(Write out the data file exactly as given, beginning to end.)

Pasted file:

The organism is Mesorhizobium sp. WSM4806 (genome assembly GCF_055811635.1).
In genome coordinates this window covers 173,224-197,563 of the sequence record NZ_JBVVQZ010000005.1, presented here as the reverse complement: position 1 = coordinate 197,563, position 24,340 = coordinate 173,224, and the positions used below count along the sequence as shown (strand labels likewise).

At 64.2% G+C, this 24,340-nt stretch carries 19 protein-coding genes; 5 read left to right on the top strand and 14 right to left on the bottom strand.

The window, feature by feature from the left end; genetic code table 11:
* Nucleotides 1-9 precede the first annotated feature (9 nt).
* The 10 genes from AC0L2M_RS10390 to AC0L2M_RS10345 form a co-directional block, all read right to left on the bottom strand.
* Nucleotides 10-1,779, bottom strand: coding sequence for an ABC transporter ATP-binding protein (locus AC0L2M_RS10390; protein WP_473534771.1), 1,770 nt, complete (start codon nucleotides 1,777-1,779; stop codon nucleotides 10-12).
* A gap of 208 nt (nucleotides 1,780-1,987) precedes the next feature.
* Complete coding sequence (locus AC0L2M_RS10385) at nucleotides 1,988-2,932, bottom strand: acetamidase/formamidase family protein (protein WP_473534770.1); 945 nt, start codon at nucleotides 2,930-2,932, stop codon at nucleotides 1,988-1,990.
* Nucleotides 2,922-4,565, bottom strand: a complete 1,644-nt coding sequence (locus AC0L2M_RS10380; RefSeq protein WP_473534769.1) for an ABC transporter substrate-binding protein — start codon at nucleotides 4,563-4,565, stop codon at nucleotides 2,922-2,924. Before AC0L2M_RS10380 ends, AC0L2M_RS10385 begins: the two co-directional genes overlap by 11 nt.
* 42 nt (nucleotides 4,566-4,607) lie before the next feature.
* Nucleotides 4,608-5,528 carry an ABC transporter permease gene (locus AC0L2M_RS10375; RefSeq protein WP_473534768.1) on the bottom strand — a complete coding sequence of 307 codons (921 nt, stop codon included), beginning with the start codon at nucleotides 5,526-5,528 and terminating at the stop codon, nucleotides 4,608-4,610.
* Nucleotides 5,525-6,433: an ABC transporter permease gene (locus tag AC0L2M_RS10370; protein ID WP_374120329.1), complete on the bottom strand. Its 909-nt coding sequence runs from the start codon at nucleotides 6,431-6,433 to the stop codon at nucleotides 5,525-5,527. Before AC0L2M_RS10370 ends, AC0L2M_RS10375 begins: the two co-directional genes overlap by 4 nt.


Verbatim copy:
The organism is Mesorhizobium sp. WSM4806 (genome assembly GCF_055811635.1).
In genome coordinates this window covers 173,224-197,563 of the sequence record NZ_JBVVQZ010000005.1, presented here as the reverse complement: position 1 = coordinate 197,563, position 24,340 = coordinate 173,224, and the positions used below count along the sequence as shown (strand labels likewise).

At 64.2% G+C, this 24,340-nt stretch carries 19 protein-coding genes; 5 read left to right on the top strand and 14 right to left on the bottom strand.

The window, feature by feature from the left end; genetic code table 11:
* Nucleotides 1-9 precede the first annotated feature (9 nt).
* The 10 genes from AC0L2M_RS10390 to AC0L2M_RS10345 form a co-directional block, all read right to left on the bottom strand.
* Nucleotides 10-1,779, bottom strand: coding sequence for an ABC transporter ATP-binding protein (locus AC0L2M_RS10390; protein WP_473534771.1), 1,770 nt, complete (start codon nucleotides 1,777-1,779; stop codon nucleotides 10-12).
* A gap of 208 nt (nucleotides 1,780-1,987) precedes the next feature.
* Complete coding sequence (locus AC0L2M_RS10385) at nucleotides 1,988-2,932, bottom strand: acetamidase/formamidase family protein (protein WP_473534770.1); 945 nt, start codon at nucleotides 2,930-2,932, stop codon at nucleotides 1,988-1,990.
* Nucleotides 2,922-4,565, bottom strand: a complete 1,644-nt coding sequence (locus AC0L2M_RS10380; RefSeq protein WP_473534769.1) for an ABC transporter substrate-binding protein — start codon at nucleotides 4,563-4,565, stop codon at nucleotides 2,922-2,924. Before AC0L2M_RS10380 ends, AC0L2M_RS10385 begins: the two co-directional genes overlap by 11 nt.
* 42 nt (nucleotides 4,566-4,607) lie before the next feature.
* Nucleotides 4,608-5,528 carry an ABC transporter permease gene (locus AC0L2M_RS10375; RefSeq protein WP_473534768.1) on the bottom strand — a complete coding sequence of 307 codons (921 nt, stop codon included), beginning with the start codon at nucleotides 5,526-5,528 and terminating at the stop codon, nucleotides 4,608-4,610.
* Nucleotides 5,525-6,433: an ABC transporter permease gene (locus tag AC0L2M_RS10370; protein ID WP_374120329.1), complete on the bottom strand. Its 909-nt coding sequence runs from the start codon at nucleotides 6,431-6,433 to the stop codon at nucleotides 5,525-5,527. Before AC0L2M_RS10370 ends, AC0L2M_RS10375 begins: the two co-directional genes overlap by 4 nt.